[22] Adolf Harnack, What is Christianity, in Placher, Readings, 150.

[23] Ernst Troeltsch, “The Place of Christianity Among the World Religions,” in Placher, Readings, 154,155.

[24] Arthur C. Cochrane, The Church’s Confession Under Hitler, (Philadelphia: The Westminster Press 1962), 74.

[25] Leon Morris, 1 Corinthians: Tyndale New Testament Commentaries, revised version, (Leicester, England: Inter-Varsity Press; Grand Rapids: Eerdmans Publishing Company 1996) 135-137.


Anonymous said...

This is a wonderful series, Viola. Thank you for the time and care you obviously took with this.

John Erthein
DeFuniak Springs, FL

Viola Larson said...

Thanks John,
It has been a long time since I did workshops, (which is where this began) for Evangelical Ministries to New Religions. Presbyterianism keeps me too busy: )

Anonymous said...

"In an attempt to make love and brotherhood the basic doctrines of a reconstituted Christianity Liberal theologians and church leaders backed one of the most tyrannical rulers in history. "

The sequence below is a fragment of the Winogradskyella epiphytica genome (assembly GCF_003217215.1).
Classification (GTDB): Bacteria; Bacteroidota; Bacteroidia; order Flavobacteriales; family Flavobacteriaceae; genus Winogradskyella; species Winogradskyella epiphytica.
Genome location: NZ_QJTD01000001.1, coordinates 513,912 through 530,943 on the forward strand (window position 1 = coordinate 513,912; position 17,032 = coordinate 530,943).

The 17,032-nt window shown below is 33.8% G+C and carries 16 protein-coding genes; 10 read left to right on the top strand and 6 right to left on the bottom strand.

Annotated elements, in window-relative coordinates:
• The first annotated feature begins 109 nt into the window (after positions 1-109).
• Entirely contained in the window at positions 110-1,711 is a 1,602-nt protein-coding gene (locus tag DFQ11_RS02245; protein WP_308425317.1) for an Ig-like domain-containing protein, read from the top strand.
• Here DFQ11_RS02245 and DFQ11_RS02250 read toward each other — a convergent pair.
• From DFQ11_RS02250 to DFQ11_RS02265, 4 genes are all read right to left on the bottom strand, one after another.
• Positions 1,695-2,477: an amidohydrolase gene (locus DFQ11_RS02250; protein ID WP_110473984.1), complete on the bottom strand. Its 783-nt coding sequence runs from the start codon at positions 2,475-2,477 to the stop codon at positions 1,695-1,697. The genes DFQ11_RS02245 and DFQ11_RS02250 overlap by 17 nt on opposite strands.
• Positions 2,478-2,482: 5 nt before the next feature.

Simply put, that is ideologically driven faulty reasoning. Completely baseless.

Viola Larson said...


I am not sure if what you wrote was aimed at the liberal theology that led to the German Christians accepting the Nazis or if it was aimed at what I said. Could you be a little clearer and leave your name city and state.

Chris Enoch said...

Viola- what a great series of posts. I have been sharing with my session. Sometimes, I am actually a bit hopeful about the PC(USA; just knowing that there are faithful people such as you in it is helpful.

"And let us not grow weary of doing good, for in due season we will reap, if we do not give up."

God bless you,


Viola Larson said...


I never thanked you. Sorry, your words help. Blessings back to you.